Prairie Street Live / Staff photo
A new trailside venue is coming soon to Fayetteville.
The business, called Prairie Street Live, will be a mix of an entertainment venue, an event space, and a food truck court with a full bar and plenty of outdoor seating.
It is set to soon open on just under an acre of property located at 509 W. Prairie Street along Friso Trail in the Mill District.
“We’re trying to make an indoor/outdoor park-like facility,” said owner April Lee. “Think Wilson Park, but with drinks and food trucks.”
The initial plan is to utilize the existing structures, and bring in temporary seats and food trucks to create an outdoor hangout venue similar to those found in other cities around the country. It will be dog- and kid-friendly, Lee said, and will also be available to rent for private events.
Lee said she is currently working to secure a permit with the Arkansas ABC to allow for a full bar, as well as securing a conditional use permit to host occasional live music events.
The Planning Commission will consider the permit on July 8, but even if that doesn’t work out, Lee said she still plans to create a fun outdoor space for the neighborhood.
“There are still things we can do (if the permit is denied),” she said. “We can do low, ambient music that won’t disturb anyone.”
Jody Verser of local architecture firm Modus Studio, spoke on behalf of Lee in a presentation to the Fayetteville City Council last month. He said the group hopes to create “a destination for south Fayetteville,” as well as “a meaningful node for the cultural arts corridor.”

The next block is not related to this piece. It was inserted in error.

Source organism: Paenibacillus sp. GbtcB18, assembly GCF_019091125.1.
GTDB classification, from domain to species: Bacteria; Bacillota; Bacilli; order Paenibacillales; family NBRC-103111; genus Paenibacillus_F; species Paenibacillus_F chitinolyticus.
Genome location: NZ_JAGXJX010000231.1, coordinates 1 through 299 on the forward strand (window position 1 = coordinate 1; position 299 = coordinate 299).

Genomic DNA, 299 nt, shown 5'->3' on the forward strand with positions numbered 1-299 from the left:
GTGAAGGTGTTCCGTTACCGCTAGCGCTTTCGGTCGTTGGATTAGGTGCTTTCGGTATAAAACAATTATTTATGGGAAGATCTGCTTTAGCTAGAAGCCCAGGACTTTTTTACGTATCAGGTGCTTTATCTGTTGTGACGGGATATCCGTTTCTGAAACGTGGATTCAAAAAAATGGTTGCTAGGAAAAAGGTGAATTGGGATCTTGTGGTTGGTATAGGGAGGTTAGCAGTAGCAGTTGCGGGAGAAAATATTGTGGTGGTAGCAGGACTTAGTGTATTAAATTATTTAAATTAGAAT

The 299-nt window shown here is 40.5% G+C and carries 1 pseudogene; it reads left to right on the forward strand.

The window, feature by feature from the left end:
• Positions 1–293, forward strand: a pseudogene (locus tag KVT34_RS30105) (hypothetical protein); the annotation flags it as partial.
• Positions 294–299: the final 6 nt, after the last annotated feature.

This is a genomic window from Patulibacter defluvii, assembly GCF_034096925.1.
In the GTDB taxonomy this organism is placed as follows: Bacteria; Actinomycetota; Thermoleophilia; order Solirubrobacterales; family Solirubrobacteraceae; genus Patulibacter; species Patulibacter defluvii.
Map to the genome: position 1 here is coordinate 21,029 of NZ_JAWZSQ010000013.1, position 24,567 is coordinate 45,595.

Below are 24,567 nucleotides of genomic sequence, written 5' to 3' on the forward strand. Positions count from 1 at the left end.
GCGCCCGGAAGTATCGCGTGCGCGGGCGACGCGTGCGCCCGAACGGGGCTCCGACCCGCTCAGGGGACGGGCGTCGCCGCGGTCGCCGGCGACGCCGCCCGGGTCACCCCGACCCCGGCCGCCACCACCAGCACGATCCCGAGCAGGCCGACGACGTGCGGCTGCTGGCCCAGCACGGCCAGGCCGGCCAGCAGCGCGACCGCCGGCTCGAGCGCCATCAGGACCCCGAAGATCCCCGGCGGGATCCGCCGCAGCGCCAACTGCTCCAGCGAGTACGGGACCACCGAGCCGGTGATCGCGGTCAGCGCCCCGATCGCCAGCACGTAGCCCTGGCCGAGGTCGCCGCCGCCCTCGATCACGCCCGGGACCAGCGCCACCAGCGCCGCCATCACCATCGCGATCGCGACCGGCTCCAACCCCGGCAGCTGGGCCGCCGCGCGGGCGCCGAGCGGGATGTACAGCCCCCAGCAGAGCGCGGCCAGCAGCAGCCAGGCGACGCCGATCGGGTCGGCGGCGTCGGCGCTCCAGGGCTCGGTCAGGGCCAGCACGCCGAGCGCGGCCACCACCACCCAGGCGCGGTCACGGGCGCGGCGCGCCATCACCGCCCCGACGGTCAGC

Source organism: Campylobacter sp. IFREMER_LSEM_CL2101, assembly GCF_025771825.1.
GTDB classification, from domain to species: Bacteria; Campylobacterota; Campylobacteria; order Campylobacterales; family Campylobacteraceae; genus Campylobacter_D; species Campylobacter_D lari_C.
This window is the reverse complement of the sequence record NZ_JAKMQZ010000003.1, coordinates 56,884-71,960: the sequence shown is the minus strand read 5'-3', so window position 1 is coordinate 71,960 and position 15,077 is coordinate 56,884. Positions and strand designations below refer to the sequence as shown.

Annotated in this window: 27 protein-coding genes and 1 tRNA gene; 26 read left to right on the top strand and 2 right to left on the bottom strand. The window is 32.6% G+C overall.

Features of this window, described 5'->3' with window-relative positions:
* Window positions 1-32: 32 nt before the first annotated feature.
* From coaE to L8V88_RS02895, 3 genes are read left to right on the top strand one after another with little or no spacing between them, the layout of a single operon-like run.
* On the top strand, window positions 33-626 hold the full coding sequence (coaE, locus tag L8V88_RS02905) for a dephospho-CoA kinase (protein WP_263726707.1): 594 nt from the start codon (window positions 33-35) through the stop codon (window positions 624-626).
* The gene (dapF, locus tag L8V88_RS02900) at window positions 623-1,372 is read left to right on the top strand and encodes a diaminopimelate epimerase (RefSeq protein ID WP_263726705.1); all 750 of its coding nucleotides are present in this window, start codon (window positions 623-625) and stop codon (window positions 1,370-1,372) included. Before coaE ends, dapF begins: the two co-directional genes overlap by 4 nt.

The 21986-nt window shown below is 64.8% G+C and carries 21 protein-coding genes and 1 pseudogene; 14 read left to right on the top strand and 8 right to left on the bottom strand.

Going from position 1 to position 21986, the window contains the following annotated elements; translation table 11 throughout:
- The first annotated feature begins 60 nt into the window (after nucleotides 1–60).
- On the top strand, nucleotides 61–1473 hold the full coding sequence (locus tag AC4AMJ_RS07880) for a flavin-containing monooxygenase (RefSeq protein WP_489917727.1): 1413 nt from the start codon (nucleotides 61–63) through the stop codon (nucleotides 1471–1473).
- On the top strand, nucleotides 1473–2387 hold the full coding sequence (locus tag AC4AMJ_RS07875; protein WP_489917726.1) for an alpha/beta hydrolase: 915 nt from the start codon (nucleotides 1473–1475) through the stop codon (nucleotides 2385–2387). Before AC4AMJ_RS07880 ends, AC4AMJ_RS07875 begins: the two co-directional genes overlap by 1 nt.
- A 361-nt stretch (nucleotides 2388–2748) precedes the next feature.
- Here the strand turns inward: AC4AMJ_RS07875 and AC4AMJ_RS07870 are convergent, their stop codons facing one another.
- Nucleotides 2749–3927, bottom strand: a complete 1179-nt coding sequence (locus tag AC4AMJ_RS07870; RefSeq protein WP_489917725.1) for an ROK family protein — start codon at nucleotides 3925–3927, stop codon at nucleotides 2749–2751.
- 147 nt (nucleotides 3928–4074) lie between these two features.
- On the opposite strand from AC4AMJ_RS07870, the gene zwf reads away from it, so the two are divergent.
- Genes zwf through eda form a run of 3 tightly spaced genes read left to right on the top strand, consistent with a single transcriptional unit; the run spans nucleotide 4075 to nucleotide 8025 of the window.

Verser showed images of venues like Truck Yard in Dallas, Texas, as an example of what the group is trying to create in Fayetteville.
Lee said she plans to develop the venue incrementally to add features over time. In the second phase, she hopes to add a row of shipping containers along the trail that could house additional restaurant or kitchen space. Additionally, areas for murals could showcase the talents of local artists.
A covered pavilion has already been constructed on the property.
The venue has one successful event under its belt. During the Open Streets event held on Prairie Street earlier this spring, the group hosted a Crawfish Boil and Beer Garden attended by more than 200 people.
Parking is somewhat of a concern, but in his presentation, Verser said the group has already reached out to neighbors for agreements on shared parking with businesses that would operate in different hours. He also identified more than 2,000 spaces nearby that could be utilized during peak hours. Proximity to the trail, which runs right next to the property, could help alleviate some of those concerns, making it easier for cyclists and pedestrians to access the venue.
Lee said she expects a decision on her alcohol permit on July 1. If all goes well, the venue will be up and running sometime in July.